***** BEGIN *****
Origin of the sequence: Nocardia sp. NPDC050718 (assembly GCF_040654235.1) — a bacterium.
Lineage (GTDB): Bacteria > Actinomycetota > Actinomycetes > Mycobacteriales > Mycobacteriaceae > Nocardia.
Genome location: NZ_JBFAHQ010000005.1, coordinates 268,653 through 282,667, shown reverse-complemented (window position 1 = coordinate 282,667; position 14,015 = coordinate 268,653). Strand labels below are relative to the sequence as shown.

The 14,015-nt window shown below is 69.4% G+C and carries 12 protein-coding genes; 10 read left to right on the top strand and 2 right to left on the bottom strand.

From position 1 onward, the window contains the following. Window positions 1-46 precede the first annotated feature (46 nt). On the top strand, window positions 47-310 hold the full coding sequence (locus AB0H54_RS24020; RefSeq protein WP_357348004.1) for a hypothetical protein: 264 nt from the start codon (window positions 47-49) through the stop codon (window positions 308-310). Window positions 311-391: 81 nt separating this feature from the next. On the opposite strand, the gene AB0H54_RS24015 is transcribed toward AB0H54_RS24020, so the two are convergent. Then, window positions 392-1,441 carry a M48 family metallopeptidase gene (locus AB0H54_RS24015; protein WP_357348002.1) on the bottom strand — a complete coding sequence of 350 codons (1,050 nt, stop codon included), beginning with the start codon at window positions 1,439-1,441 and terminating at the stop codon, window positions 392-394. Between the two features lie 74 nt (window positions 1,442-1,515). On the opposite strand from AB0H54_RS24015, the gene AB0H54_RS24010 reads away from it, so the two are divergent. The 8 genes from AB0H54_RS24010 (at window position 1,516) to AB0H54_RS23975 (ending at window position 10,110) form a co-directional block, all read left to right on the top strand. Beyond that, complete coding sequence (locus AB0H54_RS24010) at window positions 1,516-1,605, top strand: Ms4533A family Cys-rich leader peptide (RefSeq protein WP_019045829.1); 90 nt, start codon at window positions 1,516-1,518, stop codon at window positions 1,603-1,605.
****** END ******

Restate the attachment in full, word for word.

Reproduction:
Origin of the sequence: Nocardia sp. NPDC050718 (assembly GCF_040654235.1) — a bacterium.
Lineage (GTDB): Bacteria > Actinomycetota > Actinomycetes > Mycobacteriales > Mycobacteriaceae > Nocardia.
Genome location: NZ_JBFAHQ010000005.1, coordinates 268,653 through 282,667, shown reverse-complemented (window position 1 = coordinate 282,667; position 14,015 = coordinate 268,653). Strand labels below are relative to the sequence as shown.

The 14,015-nt window shown below is 69.4% G+C and carries 12 protein-coding genes; 10 read left to right on the top strand and 2 right to left on the bottom strand.

From position 1 onward, the window contains the following. Window positions 1-46 precede the first annotated feature (46 nt). On the top strand, window positions 47-310 hold the full coding sequence (locus AB0H54_RS24020; RefSeq protein WP_357348004.1) for a hypothetical protein: 264 nt from the start codon (window positions 47-49) through the stop codon (window positions 308-310). Window positions 311-391: 81 nt separating this feature from the next. On the opposite strand, the gene AB0H54_RS24015 is transcribed toward AB0H54_RS24020, so the two are convergent. Then, window positions 392-1,441 carry a M48 family metallopeptidase gene (locus AB0H54_RS24015; protein WP_357348002.1) on the bottom strand — a complete coding sequence of 350 codons (1,050 nt, stop codon included), beginning with the start codon at window positions 1,439-1,441 and terminating at the stop codon, window positions 392-394. Between the two features lie 74 nt (window positions 1,442-1,515). On the opposite strand from AB0H54_RS24015, the gene AB0H54_RS24010 reads away from it, so the two are divergent. The 8 genes from AB0H54_RS24010 (at window position 1,516) to AB0H54_RS23975 (ending at window position 10,110) form a co-directional block, all read left to right on the top strand. Beyond that, complete coding sequence (locus AB0H54_RS24010) at window positions 1,516-1,605, top strand: Ms4533A family Cys-rich leader peptide (RefSeq protein WP_019045829.1); 90 nt, start codon at window positions 1,516-1,518, stop codon at window positions 1,603-1,605.